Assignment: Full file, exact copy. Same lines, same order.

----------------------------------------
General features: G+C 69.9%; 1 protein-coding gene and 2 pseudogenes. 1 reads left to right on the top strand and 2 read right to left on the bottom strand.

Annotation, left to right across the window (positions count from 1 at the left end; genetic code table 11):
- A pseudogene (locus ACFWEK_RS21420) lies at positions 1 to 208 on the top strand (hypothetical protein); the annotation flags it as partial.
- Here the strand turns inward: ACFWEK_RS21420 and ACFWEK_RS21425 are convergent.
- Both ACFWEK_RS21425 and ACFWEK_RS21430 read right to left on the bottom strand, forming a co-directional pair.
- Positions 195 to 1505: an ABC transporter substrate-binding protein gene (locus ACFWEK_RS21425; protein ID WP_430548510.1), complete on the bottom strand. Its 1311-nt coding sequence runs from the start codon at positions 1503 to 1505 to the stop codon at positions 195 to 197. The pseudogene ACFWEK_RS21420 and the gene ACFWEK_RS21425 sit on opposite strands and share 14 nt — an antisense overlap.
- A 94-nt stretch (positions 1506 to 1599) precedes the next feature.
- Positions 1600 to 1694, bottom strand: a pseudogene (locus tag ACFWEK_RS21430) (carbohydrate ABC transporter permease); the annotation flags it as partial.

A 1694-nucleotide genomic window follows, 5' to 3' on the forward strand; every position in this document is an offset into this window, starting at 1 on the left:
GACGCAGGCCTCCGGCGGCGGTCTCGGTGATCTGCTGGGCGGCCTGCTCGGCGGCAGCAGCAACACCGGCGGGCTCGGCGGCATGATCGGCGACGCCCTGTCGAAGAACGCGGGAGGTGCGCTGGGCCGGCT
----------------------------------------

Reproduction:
General features: G+C 69.9%; 1 protein-coding gene and 2 pseudogenes. 1 reads left to right on the top strand and 2 read right to left on the bottom strand.

Annotation, left to right across the window (positions count from 1 at the left end; genetic code table 11):
- A pseudogene (locus ACFWEK_RS21420) lies at positions 1 to 208 on the top strand (hypothetical protein); the annotation flags it as partial.
- Here the strand turns inward: ACFWEK_RS21420 and ACFWEK_RS21425 are convergent.
- Both ACFWEK_RS21425 and ACFWEK_RS21430 read right to left on the bottom strand, forming a co-directional pair.
- Positions 195 to 1505: an ABC transporter substrate-binding protein gene (locus ACFWEK_RS21425; protein ID WP_430548510.1), complete on the bottom strand. Its 1311-nt coding sequence runs from the start codon at positions 1503 to 1505 to the stop codon at positions 195 to 197. The pseudogene ACFWEK_RS21420 and the gene ACFWEK_RS21425 sit on opposite strands and share 14 nt — an antisense overlap.
- A 94-nt stretch (positions 1506 to 1599) precedes the next feature.
- Positions 1600 to 1694, bottom strand: a pseudogene (locus tag ACFWEK_RS21430) (carbohydrate ABC transporter permease); the annotation flags it as partial.

A 1694-nucleotide genomic window follows, 5' to 3' on the forward strand; every position in this document is an offset into this window, starting at 1 on the left:
GACGCAGGCCTCCGGCGGCGGTCTCGGTGATCTGCTGGGCGGCCTGCTCGGCGGCAGCAGCAACACCGGCGGGCTCGGCGGCATGATCGGCGACGCCCTGTCGAAGAACGCGGGAGGTGCGCTGGGCCGGCT